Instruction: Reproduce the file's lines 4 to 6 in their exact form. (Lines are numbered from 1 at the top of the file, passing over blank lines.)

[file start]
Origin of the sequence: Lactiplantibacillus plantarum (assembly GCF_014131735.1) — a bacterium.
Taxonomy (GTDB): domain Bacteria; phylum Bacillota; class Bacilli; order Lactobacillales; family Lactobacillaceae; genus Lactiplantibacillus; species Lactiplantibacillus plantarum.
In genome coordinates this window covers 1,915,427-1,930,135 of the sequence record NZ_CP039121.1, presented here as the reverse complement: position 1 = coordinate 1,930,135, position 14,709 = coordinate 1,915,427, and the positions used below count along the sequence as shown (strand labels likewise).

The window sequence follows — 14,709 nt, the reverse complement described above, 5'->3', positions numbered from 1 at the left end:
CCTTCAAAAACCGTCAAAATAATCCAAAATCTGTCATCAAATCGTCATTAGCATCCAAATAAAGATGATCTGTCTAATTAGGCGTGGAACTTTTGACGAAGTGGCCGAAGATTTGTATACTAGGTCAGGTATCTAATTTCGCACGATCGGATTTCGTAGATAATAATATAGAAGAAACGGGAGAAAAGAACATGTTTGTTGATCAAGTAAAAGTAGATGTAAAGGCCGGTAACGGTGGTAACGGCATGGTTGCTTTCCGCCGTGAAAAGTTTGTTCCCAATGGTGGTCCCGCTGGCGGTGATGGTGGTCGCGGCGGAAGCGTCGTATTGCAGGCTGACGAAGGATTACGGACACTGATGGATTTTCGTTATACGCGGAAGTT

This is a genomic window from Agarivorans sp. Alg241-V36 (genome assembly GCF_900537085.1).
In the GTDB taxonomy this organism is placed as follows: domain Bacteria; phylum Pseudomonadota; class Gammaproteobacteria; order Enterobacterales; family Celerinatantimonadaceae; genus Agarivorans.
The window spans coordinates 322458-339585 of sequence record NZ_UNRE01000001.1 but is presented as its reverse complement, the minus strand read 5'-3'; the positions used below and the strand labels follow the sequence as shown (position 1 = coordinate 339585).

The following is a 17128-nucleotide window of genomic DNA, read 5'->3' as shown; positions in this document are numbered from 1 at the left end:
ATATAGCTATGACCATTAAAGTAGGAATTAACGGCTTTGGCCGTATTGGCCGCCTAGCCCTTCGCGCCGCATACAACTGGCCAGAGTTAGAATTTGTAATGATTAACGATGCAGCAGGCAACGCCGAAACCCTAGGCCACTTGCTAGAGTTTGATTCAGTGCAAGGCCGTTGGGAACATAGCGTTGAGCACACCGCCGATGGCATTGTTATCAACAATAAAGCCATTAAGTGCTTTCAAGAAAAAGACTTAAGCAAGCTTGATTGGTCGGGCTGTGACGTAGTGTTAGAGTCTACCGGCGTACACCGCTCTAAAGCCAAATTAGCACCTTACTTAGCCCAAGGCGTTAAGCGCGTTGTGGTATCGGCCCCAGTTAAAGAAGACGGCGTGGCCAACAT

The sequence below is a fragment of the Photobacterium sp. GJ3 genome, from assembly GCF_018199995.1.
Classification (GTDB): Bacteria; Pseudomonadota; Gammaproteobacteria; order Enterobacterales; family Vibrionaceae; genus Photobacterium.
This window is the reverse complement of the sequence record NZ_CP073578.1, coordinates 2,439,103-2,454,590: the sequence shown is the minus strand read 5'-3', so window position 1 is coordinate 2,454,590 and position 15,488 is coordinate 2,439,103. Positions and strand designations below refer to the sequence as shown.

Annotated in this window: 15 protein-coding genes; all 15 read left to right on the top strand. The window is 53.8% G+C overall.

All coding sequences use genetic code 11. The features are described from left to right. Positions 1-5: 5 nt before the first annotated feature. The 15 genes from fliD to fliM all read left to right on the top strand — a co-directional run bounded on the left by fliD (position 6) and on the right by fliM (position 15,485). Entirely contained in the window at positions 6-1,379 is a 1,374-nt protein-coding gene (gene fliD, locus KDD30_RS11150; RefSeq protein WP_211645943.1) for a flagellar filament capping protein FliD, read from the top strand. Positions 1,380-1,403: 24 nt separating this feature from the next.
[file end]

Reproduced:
The window sequence follows — 14,709 nt, the reverse complement described above, 5'->3', positions numbered from 1 at the left end:
CCTTCAAAAACCGTCAAAATAATCCAAAATCTGTCATCAAATCGTCATTAGCATCCAAATAAAGATGATCTGTCTAATTAGGCGTGGAACTTTTGACGAAGTGGCCGAAGATTTGTATACTAGGTCAGGTATCTAATTTCGCACGATCGGATTTCGTAGATAATAATATAGAAGAAACGGGAGAAAAGAACATGTTTGTTGATCAAGTAAAAGTAGATGTAAAGGCCGGTAACGGTGGTAACGGCATGGTTGCTTTCCGCCGTGAAAAGTTTGTTCCCAATGGTGGTCCCGCTGGCGGTGATGGTGGTCGCGGCGGAAGCGTCGTATTGCAGGCTGACGAAGGATTACGGACACTGATGGATTTTCGTTATACGCGGAAGTT

This is a genomic window from Agarivorans sp. Alg241-V36 (genome assembly GCF_900537085.1).